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Current Developments in the Commercial Divisions of the
New York State Courts by Schlam Stone & Dolan LLP
Posted: March 8, 2019

Claims Not Barred by Collateral Estoppel or Res Judicata Because They Had Not Matured When First Action Brought

On February 13, 2019, Justice Cohen of the New York County Commercial Division issued a decision in Triantafillakis v. Madden, 2019 NY Slip Op. 30355(U), holding that the plaintiff’s claims were not barred by collateral estoppel or res judicata because the claims had not accrued when the first action was brought, explaining:

Plaintiffs’ claims are not barred by res judicata. In Matter of Hunter, 4 N.Y.3d 260 (2005), the Court of Appeals explained that under the doctrine of res judicata, a party may not litigate a claim where a judgment on the merits exists from a prior action between the same parties involving the same subject matter. The rule applies not only to claims actually litigated but also to claims that could have been raised in the prior litigation. However, where a claim could not have been raised in the prior litigation because it had not yet matured, res judicata does not apply.

In the First Action, Plaintiffs sought to enjoin Defendants from selling the Diner, and to enforce the Option Agreement giving Plaintiffs their share in Trian West. Since the termination of that action, Defendants have sold the Diner, and have failed to distribute the proceeds to Plaintiffs. This suit was brought to enforce an Operating Agreement mandating that Plaintiffs share in the proceeds from any sale of the Diner. Plaintiffs’ claims in the instant action, therefore, are based upon new conduct which could not have been raised in the original litigation (i.e., failure to distribute proceeds from the sale) and a separate agreement that was not at issue in the First Action (the Operating Agreement).

In the First Action, Defendant Jennifer Madden submitted an affidavit which included a section titled “Trian West’s Intention to disburse the Sale Proceeds.” In this section of the affidavit Madden represented to the court, under oath, that in the event Trian West is permitted to close the Purchase Agreement and thereby sell all of its assets to HR Porn Porn, Trian West will disburse the sale proceeds in accordance with the terms of the Operating Agreement. The affidavit further represented that after all payments of debts are made the funds will be placed in escrow pending equal distribution to the three optionees under the Option Agreement, Plaintiff John Triantifillakis, Anthanasios Triantifillakis, and Lako Kokotas. As it turned out, Defendant Madden failed to proceed as she represented she would. It was only when she allegedly reneged on her representation and refused to share the proceeds with the Plaintiffs that Plaintiffs’ claims in this suit arose. As such, Plaintiffs claims in the instant action are not barred by res judicata.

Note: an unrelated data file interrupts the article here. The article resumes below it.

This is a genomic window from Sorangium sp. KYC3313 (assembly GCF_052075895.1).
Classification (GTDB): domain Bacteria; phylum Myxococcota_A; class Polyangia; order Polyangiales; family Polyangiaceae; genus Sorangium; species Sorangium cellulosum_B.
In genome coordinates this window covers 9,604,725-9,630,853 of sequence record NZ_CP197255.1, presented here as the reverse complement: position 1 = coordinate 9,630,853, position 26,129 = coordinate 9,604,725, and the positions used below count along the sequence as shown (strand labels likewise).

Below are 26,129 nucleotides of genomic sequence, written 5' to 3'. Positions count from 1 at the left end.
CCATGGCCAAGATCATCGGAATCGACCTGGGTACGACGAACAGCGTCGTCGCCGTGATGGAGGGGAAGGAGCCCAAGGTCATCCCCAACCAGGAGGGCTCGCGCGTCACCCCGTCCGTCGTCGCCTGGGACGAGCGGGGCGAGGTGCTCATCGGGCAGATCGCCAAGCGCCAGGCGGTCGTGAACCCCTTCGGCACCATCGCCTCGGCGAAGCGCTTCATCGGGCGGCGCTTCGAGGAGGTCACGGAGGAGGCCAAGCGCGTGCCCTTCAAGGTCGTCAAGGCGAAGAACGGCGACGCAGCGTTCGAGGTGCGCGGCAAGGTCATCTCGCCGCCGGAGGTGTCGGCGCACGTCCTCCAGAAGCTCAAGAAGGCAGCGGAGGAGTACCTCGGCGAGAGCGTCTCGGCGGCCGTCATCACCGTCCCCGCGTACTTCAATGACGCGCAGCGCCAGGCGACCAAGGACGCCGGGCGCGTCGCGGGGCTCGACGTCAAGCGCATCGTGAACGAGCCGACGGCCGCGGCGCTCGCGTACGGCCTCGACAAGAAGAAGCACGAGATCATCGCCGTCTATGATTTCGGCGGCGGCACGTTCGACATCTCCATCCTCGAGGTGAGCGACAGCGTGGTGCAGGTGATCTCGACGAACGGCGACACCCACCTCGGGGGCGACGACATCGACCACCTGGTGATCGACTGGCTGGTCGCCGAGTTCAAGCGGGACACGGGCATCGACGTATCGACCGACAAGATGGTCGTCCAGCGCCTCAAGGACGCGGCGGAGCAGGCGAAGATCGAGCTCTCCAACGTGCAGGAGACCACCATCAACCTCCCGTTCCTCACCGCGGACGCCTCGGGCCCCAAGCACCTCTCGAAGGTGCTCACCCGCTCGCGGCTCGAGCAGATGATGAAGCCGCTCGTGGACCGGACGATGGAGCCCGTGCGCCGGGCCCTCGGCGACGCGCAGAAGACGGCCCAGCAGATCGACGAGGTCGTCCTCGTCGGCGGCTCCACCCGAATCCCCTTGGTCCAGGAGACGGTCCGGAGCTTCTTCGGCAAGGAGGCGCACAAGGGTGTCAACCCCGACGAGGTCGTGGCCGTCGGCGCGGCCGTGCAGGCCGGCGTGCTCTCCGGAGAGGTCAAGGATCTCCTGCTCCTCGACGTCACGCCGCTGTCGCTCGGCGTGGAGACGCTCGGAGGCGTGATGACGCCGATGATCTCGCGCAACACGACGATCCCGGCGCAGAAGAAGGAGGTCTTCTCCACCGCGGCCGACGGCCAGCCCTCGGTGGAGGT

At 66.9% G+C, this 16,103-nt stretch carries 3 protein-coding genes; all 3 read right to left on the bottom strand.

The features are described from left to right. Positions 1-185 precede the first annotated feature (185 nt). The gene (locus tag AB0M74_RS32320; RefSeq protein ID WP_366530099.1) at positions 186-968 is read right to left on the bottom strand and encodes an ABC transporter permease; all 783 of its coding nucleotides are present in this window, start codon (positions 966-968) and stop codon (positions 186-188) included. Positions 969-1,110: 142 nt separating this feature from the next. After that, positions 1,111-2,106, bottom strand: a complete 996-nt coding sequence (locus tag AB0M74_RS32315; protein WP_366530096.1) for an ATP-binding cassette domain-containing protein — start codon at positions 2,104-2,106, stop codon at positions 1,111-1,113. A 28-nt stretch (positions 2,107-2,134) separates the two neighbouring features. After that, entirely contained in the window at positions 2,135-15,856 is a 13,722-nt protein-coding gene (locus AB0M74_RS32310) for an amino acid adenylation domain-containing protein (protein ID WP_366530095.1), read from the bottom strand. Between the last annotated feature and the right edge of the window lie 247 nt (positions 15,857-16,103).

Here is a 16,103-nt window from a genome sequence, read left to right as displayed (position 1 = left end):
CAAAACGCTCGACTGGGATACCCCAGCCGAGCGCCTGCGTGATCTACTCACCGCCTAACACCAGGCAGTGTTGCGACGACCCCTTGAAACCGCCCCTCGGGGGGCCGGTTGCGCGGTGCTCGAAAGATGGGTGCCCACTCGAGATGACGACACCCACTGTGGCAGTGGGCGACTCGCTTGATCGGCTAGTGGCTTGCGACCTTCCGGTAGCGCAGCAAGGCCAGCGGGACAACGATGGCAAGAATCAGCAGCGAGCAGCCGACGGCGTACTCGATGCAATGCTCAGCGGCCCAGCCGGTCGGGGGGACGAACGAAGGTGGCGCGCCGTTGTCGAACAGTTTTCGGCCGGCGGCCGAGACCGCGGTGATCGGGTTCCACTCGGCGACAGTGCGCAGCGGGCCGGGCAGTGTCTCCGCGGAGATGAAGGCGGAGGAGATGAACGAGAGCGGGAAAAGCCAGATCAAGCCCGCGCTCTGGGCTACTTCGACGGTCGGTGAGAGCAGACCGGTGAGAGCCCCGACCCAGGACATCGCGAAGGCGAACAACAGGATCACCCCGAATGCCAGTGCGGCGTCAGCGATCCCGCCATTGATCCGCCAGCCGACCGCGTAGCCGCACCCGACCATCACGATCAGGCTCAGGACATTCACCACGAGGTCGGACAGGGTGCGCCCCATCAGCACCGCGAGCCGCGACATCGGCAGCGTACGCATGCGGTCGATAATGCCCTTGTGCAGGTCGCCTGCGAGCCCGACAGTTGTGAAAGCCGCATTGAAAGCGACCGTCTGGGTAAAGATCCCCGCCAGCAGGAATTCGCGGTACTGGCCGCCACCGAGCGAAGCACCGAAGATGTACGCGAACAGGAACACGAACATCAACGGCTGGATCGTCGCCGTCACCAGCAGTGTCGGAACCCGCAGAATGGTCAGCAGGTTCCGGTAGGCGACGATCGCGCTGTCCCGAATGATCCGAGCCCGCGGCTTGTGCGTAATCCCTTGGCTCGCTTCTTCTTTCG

Plaintiffs’ claims also are not barred by collateral estoppel. Plaintiffs raise a breach of contract claim that was not litigated in the previous action. In Beuchel v. Bain, 97 N.Y.2d 295 (2001), the Court of Appeals explained that collateral estoppel precludes a party from relitigating in a subsequent action or proceeding an issue raised in a prior action or proceeding and decided against that party or those in privity. Here, Plaintiffs’ breach of contract claim is based upon a different contract, one that was not raised or litigated in the previous action. As such, Plaintiffs’ claims are not barred by collateral estoppel.

(Internal quotations and citations omitted).

Doctrines such as collateral estoppel and res judicata limit a plaintiff’s ability to litigate a dispute more than once. Contact Schlam Stone & Dolan partner John Lundin at jlundin@schlamstone.com if you or a client have questions regarding whether a claim is barred by an earlier action.

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